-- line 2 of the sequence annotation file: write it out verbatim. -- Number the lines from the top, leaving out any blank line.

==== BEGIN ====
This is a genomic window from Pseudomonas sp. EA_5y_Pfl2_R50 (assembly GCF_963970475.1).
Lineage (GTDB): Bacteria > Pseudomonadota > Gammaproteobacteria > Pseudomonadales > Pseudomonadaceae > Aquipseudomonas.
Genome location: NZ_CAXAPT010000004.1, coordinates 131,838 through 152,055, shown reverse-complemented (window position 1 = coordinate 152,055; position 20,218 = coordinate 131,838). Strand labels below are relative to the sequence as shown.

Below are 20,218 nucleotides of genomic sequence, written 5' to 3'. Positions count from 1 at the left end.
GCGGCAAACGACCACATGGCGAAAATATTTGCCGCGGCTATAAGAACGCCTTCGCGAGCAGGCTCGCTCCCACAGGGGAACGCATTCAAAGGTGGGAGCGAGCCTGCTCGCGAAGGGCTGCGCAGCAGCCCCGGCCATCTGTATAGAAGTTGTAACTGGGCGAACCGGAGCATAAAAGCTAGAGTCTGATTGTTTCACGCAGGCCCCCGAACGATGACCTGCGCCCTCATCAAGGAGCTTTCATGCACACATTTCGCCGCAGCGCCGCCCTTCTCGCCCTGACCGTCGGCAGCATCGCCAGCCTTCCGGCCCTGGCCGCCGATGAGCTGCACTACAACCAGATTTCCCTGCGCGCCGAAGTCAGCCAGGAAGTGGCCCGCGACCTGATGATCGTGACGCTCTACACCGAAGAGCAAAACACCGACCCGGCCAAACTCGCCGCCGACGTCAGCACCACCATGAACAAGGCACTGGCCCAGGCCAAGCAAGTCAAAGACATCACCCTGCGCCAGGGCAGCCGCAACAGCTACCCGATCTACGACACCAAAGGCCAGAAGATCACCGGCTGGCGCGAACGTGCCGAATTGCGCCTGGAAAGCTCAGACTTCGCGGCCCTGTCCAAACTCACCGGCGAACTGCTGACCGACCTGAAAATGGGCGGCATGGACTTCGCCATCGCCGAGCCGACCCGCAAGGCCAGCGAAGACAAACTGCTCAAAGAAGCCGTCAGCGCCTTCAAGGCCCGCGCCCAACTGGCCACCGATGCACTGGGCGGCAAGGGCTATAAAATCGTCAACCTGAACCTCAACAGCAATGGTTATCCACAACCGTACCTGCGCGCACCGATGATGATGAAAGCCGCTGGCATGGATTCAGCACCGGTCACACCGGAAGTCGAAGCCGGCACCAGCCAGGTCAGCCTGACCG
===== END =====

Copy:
Lineage (GTDB): Bacteria > Pseudomonadota > Gammaproteobacteria > Pseudomonadales > Pseudomonadaceae > Aquipseudomonas.